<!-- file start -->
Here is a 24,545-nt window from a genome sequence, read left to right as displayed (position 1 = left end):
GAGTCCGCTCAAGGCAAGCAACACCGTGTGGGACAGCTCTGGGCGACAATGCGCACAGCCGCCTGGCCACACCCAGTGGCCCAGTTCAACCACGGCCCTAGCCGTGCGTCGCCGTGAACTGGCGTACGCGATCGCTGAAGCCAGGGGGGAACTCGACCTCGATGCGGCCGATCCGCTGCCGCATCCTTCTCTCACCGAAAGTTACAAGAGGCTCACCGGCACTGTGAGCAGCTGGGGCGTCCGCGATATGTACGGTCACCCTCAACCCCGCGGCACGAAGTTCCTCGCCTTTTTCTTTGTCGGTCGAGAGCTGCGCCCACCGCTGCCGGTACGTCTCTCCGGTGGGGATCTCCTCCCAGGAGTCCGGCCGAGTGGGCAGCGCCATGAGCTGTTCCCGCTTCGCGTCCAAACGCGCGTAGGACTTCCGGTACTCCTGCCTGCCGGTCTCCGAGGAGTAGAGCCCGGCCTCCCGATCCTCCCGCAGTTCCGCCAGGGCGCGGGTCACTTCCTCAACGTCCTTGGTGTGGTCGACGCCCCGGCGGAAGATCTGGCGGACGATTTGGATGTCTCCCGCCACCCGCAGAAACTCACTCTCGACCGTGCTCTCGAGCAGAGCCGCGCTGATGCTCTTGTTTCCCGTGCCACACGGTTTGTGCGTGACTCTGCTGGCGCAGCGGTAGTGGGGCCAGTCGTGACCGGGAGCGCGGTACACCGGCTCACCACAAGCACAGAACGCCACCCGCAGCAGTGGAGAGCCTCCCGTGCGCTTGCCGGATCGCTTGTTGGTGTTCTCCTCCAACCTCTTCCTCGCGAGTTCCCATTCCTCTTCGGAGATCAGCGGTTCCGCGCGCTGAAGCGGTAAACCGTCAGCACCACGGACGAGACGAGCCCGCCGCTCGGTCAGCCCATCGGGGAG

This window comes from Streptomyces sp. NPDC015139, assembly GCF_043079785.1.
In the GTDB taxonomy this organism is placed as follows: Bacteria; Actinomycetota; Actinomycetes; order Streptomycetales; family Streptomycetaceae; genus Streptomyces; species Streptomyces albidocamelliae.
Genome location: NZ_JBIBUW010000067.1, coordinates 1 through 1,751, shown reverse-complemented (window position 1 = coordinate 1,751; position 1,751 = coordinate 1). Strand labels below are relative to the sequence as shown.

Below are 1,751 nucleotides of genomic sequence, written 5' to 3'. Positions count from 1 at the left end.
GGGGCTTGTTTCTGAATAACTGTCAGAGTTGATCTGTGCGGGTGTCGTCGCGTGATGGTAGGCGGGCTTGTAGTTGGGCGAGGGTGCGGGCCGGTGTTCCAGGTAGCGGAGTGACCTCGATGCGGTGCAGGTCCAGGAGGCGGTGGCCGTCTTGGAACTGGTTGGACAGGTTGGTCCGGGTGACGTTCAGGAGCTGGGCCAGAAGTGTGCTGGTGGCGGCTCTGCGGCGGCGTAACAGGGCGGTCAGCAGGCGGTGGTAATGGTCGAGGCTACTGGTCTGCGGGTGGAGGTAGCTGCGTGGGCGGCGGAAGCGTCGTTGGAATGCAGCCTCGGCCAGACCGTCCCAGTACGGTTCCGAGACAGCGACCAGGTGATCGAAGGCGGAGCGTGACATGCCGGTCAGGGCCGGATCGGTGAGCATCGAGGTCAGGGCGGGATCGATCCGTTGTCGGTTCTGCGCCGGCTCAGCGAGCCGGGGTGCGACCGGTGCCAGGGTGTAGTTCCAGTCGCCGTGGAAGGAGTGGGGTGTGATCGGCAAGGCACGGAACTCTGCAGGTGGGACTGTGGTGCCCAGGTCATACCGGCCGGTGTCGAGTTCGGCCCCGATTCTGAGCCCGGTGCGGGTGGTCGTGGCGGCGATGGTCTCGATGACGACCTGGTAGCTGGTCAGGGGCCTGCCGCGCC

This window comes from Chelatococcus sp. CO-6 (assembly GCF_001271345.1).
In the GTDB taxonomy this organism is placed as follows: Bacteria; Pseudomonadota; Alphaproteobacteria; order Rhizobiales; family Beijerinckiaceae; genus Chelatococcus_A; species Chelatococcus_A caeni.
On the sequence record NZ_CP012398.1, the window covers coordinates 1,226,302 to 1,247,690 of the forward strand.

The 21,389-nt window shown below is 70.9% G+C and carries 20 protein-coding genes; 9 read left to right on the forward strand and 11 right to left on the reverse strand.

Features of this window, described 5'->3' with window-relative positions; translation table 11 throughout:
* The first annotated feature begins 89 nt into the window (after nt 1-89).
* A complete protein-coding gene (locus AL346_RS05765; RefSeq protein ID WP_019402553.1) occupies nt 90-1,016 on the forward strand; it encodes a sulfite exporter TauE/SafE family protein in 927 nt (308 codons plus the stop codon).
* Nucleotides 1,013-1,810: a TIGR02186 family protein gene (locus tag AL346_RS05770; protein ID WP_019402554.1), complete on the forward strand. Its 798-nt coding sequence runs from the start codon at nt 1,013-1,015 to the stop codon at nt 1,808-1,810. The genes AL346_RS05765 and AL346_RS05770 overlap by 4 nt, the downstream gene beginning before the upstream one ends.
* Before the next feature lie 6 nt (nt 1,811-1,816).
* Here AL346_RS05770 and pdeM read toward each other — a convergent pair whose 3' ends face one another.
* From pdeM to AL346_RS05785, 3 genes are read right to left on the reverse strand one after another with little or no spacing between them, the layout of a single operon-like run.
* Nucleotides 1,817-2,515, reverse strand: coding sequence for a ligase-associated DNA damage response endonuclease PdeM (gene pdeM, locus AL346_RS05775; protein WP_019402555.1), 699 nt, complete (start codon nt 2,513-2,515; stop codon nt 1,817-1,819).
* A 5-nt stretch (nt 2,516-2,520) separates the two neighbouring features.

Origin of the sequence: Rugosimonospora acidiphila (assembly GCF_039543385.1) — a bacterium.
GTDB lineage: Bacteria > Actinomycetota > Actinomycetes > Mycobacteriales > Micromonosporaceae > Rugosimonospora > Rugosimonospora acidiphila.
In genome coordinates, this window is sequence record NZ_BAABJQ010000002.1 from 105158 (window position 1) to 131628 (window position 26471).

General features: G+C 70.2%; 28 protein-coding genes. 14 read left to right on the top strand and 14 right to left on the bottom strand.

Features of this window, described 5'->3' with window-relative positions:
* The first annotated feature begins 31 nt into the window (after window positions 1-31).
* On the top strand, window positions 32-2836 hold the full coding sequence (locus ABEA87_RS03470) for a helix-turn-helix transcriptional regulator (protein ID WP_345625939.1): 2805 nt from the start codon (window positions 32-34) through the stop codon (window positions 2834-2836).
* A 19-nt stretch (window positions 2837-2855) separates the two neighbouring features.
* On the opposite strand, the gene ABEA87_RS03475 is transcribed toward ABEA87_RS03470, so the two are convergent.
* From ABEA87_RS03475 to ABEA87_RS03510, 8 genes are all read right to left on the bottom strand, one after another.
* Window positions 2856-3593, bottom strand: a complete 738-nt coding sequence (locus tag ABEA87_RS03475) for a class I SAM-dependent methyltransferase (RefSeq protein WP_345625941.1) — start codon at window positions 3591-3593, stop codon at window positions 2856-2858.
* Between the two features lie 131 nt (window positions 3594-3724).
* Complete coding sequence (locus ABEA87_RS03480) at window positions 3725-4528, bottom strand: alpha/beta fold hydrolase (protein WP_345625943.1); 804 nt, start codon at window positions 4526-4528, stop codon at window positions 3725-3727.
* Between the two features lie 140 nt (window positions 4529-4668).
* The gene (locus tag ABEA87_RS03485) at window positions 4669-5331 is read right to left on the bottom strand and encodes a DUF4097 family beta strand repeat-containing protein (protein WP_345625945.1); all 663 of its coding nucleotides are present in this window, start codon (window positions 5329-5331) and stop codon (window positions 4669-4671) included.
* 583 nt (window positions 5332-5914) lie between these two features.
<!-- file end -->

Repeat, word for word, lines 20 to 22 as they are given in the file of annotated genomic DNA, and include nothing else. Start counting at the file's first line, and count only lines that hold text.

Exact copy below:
* A 5-nt stretch (nt 2,516-2,520) separates the two neighbouring features.

Origin of the sequence: Rugosimonospora acidiphila (assembly GCF_039543385.1) — a bacterium.
GTDB lineage: Bacteria > Actinomycetota > Actinomycetes > Mycobacteriales > Micromonosporaceae > Rugosimonospora > Rugosimonospora acidiphila.